It Doesn’t Have Nine Lives

Like human beings and other animals, a plant has a budget. In order to exist, its income must equal or exceed its outgo. If you will remember this simple principle it will spare you taking action detrimental to your plants. The principle applies to all plants, but the thrust of this article regards primarily woody plants because they are longer-lived.

The means by which a plant makes a living is through the rays of the sun. The plant’s leaves are able to capture the sun’s energy (miraculous when you think about it), and use that energy source to fuse hydrogen and oxygen from water with carbon dioxide from the air to produce carbohydrates (sugars and starches). This is its income. It uses this income to “finance” growth: new leaves and shoots, new wood, trunk and branch expansion, new roots. After it has taken care of these needs, energy produced in excess of this will be stored (“banked”) in various tissues, especially in the roots. If it has enough income banked, it will use some of it to produce flowers and fruits.

What does all this mean to the gardener? Simply this: if you want your plant to thrive and to maximize its production of either new growth or flowers and fruits, you must understand how things look from the plant’s point of view. After investing most of its stored energy (bank account) in a burst of spring growth, that investment must be allowed to do its work-photosynthesizing-to pay back the investment which produced it. If you heavily prune a winter-dormant plant in, say, May or June, you severely deplete the plant’s energy that had been stored but is now in actively growing areas. Depending on the severity of the energy draw-down, you may kill a plant or permanently stunt its growth-you may have created a situation where the plant’s income either is less than its outgo or exactly matches its outgo and it is no longer able to bank funds. Have you ever noticed a plant producing a burst of flowering just before it dies? That is because it “knows” it is going to die. Its outgo exceeds its income and it is putting its last energy into flowering and fruiting in order to consummate its existence by producing seeds before it dies, thus ensuring future generations.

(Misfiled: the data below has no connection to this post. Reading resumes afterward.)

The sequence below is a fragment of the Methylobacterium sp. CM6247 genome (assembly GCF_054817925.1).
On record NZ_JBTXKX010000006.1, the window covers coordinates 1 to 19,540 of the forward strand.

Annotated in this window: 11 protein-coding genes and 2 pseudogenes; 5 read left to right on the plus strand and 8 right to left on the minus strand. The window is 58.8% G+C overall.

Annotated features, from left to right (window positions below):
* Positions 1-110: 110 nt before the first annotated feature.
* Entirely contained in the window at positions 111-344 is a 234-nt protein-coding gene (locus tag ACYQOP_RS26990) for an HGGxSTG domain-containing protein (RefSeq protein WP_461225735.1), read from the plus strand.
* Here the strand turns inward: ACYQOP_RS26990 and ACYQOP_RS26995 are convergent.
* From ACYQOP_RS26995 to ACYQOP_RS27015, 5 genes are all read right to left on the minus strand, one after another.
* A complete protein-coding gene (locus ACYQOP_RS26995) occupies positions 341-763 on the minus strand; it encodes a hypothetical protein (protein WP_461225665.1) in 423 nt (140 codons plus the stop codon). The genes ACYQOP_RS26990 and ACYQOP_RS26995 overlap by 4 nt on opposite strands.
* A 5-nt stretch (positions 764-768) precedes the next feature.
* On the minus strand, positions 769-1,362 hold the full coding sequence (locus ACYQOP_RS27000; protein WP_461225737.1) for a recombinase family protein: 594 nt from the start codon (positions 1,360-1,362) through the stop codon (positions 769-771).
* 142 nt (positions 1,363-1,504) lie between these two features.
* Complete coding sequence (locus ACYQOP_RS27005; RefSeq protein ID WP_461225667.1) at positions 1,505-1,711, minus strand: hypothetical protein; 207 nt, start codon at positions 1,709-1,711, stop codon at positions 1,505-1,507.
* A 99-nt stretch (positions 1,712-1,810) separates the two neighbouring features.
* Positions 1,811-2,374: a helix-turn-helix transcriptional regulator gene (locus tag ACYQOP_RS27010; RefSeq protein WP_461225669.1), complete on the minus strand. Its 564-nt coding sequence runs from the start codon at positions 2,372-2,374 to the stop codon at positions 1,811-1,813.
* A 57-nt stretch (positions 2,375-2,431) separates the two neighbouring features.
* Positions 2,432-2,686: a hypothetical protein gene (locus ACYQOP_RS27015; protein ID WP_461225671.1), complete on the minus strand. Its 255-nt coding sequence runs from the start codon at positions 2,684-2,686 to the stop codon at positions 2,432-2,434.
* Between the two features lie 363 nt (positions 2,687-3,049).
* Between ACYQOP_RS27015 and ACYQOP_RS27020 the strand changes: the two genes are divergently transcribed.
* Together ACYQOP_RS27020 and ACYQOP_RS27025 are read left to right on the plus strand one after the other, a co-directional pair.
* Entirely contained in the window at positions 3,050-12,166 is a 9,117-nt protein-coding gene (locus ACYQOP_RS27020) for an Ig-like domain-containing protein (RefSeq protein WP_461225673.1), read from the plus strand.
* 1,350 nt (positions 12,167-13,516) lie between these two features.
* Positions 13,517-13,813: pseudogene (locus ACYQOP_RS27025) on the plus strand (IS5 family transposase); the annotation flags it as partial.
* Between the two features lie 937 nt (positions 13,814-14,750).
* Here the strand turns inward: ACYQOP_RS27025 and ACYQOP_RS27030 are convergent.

As you can see, heavy pruning should be confined to autumn and winter to minimize energy loss – with a proviso for natives. Many California native plants have a different rhythm from most garden plants; they are semi-dormant in the dry season to escape the drought and they grow during the cool, moist winter and spring. You would not want to prune them during the winter when they are actively growing. Be aware of a plant’s life cycle when pruning or transplanting.

Posted in Gardening with Natives.

Jake Sigg

Leave a Reply

Your email address will not be published. Required fields are marked *